This takes hold in his student days, when he forms the view – unfashionable among his fellow students and most intellectuals in those days – that international Communism is a tyranny to be resisted, just as Nazism was; just as all totalitarian systems are which maintain their power through the formation of a police state.

He sees this totalitarianism of the modern era as having its origins in the Jacobin fanaticism of the French Revolution. Here, in his diary, he recounts a conversation with the Polish professor Brovoski, a man who is to recruit him on behalf of ASIS.

He sat back in his chair, head on one side, regarding me now with a ruminative of expression.'You see, Vincent,' he said, 'as I get to know you better, I grow more and more curious about you. You are very much like an exception among your fellow students, something of a heretic.' He laughed.

'You looked shocked. Yet you will surely agree that in our time that the conservative that is the rebel and non-conformist. That is what you are. Most other undergraduates on this campus, including your friend Derrick Bradley, entertain left wing convictions of some kind. Well, this is natural. They are young and full of generous idealism.

'I went through that phase myself as a student in the '30s, until I had the privilege of seeing the face of totalitarianism at close quarters. So, I ask myself, since you have not had that experience, Vincent, what is it that has made you different?'

I stared at him, trying to formulate an answer. 'Let me be more precise,' he said. 'Conservative is a term of abuse in the fashionable lexicon. You know that. So, I'm asking, what has made you a conservative?'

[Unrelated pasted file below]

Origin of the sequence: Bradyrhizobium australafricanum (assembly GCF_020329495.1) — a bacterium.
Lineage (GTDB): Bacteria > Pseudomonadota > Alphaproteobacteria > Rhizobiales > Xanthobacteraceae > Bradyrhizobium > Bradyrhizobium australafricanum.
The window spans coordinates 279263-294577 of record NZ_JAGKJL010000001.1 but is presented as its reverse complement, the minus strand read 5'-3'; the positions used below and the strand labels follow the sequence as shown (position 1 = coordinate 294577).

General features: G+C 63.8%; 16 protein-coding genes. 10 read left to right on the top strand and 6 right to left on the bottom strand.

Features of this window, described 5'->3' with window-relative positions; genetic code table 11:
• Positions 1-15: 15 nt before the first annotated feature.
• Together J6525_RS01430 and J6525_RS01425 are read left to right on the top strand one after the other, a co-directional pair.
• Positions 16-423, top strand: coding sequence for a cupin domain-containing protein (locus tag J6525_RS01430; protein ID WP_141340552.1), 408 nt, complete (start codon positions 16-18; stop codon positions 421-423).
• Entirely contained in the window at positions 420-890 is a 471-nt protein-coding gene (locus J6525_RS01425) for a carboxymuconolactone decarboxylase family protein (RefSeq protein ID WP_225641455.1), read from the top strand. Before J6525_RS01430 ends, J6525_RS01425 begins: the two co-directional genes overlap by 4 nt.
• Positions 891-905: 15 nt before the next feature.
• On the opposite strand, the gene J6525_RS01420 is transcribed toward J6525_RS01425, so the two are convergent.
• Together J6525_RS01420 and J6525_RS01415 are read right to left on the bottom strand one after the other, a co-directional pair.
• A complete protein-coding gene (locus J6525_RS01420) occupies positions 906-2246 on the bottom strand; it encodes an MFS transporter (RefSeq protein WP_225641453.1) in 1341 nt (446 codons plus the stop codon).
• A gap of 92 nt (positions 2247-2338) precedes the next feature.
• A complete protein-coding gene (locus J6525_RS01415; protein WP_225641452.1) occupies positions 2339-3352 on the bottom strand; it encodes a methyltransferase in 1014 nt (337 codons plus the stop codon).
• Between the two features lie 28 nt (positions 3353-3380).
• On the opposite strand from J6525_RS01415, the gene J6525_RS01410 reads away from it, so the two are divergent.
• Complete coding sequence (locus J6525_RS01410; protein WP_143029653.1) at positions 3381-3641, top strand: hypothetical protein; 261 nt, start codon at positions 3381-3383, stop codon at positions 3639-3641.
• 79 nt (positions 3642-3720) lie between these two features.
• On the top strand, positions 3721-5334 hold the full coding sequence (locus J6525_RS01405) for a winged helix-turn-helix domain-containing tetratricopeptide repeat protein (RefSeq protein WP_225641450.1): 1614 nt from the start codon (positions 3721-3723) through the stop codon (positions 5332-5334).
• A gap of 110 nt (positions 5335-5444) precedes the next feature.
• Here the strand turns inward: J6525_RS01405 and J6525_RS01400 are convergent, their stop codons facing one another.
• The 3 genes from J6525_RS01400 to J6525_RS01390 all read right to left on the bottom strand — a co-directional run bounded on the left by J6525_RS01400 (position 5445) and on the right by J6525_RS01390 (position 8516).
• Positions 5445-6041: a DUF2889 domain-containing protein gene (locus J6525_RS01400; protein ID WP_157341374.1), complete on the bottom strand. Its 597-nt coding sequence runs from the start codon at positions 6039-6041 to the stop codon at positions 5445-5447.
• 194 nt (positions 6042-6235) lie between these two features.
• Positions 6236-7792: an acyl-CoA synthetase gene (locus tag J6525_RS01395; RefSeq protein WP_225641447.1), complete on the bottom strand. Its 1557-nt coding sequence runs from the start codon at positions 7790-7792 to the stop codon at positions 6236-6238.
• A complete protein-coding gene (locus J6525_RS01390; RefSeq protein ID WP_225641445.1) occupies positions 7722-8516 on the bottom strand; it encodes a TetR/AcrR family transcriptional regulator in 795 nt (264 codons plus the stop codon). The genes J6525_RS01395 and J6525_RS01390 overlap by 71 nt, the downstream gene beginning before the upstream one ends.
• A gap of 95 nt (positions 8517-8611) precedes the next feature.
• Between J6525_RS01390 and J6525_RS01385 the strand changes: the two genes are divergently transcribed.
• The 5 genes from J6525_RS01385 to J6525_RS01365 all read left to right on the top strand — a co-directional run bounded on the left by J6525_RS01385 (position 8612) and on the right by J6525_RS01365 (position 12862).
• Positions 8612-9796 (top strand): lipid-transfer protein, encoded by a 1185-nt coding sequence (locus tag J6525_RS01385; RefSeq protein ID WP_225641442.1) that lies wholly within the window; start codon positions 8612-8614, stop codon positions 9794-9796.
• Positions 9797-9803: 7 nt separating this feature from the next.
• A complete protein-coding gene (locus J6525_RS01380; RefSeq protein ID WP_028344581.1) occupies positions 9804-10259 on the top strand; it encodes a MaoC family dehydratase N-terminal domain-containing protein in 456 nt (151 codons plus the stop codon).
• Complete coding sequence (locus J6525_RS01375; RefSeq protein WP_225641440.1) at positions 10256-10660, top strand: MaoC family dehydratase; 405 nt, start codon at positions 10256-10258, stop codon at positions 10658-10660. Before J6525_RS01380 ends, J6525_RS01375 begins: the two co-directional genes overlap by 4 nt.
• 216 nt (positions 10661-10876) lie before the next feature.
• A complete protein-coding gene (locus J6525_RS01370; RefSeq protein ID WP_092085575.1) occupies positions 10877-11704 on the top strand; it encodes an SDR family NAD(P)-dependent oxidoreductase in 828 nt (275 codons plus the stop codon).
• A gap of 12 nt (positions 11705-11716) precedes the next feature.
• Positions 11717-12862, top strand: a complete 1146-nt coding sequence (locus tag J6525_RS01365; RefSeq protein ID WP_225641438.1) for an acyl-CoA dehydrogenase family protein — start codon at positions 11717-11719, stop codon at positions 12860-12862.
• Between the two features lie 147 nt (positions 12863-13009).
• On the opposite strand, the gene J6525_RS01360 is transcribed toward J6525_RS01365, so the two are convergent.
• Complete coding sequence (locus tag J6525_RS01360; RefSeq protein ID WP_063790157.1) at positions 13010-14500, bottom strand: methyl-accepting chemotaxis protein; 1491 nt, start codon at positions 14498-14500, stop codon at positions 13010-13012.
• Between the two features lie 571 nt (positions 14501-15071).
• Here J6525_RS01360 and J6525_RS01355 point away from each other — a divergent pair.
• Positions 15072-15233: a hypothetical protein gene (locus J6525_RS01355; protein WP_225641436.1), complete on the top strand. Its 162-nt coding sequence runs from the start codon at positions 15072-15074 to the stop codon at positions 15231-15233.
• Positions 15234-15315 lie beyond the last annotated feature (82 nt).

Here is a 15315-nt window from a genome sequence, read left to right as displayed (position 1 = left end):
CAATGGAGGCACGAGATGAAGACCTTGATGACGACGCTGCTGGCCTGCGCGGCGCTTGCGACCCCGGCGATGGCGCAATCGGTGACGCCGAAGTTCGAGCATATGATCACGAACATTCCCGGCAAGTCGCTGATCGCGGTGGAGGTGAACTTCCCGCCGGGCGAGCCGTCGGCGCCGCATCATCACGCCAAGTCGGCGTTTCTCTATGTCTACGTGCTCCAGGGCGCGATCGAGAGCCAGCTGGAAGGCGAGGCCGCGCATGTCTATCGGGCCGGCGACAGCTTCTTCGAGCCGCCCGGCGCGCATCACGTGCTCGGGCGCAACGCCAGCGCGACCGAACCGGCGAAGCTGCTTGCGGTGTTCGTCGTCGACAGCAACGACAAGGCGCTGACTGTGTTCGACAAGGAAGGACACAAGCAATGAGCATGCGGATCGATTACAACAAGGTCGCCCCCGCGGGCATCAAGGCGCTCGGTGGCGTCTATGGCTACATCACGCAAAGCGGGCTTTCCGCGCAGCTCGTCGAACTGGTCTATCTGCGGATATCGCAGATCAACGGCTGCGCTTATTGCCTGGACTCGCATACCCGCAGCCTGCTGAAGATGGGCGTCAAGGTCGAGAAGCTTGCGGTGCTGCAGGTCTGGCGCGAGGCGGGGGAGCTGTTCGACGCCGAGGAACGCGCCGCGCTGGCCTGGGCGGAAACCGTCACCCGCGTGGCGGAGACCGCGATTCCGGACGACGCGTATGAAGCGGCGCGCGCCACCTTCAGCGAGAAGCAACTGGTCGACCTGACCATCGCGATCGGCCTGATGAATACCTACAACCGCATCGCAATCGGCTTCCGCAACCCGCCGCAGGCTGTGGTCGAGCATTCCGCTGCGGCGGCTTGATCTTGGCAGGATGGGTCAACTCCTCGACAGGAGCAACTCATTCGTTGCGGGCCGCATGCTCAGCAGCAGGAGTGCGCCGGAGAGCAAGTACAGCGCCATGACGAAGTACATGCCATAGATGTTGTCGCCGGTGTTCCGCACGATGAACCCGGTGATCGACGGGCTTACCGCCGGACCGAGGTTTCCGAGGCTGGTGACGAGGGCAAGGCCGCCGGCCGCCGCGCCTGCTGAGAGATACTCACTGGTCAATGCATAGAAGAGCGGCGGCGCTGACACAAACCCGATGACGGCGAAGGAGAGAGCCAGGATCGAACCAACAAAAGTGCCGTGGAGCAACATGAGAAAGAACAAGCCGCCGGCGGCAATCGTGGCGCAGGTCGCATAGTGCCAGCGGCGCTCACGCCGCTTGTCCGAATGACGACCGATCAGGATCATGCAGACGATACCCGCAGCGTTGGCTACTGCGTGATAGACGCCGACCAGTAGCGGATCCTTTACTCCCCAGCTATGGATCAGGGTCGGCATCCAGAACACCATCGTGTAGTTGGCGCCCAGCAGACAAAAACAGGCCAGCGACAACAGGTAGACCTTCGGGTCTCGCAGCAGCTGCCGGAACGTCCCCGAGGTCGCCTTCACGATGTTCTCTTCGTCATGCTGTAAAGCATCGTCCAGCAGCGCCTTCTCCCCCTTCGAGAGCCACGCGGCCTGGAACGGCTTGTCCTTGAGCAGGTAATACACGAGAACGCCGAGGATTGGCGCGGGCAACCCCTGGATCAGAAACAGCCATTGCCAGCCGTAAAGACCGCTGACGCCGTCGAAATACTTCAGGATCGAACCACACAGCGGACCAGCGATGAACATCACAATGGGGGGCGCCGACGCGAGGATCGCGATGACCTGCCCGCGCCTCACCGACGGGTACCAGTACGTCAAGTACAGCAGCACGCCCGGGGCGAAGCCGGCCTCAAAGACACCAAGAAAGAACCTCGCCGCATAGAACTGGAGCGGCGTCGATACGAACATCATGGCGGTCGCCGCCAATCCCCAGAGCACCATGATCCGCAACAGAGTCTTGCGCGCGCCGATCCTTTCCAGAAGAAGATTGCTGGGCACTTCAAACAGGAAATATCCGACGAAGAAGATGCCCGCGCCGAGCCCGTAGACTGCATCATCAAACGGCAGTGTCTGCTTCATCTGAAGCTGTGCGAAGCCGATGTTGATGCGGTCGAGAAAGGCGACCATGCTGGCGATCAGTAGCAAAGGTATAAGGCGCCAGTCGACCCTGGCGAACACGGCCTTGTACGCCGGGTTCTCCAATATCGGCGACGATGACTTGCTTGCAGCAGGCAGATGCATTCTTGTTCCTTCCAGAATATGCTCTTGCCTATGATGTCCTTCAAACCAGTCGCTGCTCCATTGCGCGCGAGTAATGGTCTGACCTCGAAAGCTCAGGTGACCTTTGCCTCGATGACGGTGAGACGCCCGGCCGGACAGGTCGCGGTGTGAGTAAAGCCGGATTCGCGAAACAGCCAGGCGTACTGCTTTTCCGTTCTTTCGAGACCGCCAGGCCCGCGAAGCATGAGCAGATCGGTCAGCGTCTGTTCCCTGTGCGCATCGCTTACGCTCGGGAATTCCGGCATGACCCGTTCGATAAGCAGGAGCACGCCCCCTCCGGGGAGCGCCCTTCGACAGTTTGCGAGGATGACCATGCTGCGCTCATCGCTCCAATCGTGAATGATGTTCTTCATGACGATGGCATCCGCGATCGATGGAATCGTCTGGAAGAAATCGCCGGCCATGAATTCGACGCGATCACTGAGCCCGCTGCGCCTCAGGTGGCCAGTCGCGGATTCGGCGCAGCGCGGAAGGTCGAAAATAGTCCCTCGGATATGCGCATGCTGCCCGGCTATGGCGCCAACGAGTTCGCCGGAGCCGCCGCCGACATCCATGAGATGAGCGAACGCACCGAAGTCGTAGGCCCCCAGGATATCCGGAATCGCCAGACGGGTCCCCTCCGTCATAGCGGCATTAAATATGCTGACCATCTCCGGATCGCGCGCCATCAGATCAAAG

I thought for a time then I told him I preferred the term traditionalist. I had read history from a very early age, I told him. Having been a good deal on my own, I had plenty of time to read and my reading had made me value tradition and custom above everything.

Without it, in my view, there could be no continuity. And without continuity, there could be no genuine civilization.

My reading had also convinced me that the most civilized and tolerant societies had been those that refused to smash tradition and order, however many reforms they might have made.

'Most would agree with that,' Brovoski said, expressionless.

He continued to watch me. Then he asked, 'And when did you first begin to dislike revolution?'

'It began as a schoolboy,' I said, 'when I read 'A Tale of Two Cities.'

He smiled. 'Ah, yes,' he said. 'Your beloved Dickens, an entertaining melodrama.'

'It woke my interest in the French Revolution,' I said. 'At first it was just a boy's fascination with the terror. How could a civilized country descend into such barbarism? That was what I wanted to know.

'It was only when I came to read histories that I began to understand that the terror had not simply been a descent into senseless violence, but a deliberate mental perversion, a horrible event of the mind.'

'Brovoski smiled faintly and waited. I felt that I was being put to some sort of test. 'I remember you once pointed out that the Jacobeans were running Europe's first totalitarian dictatorship,' I said. 'With the committee of public safely as their instrument.'

'True and what I find most horrifying is that this Robespierre de jeu ordered more and more executions and called for more and more blood. They claimed they did so in order to purify society, to create ultimate happiness for all. These men were truly monsters of a new kind.'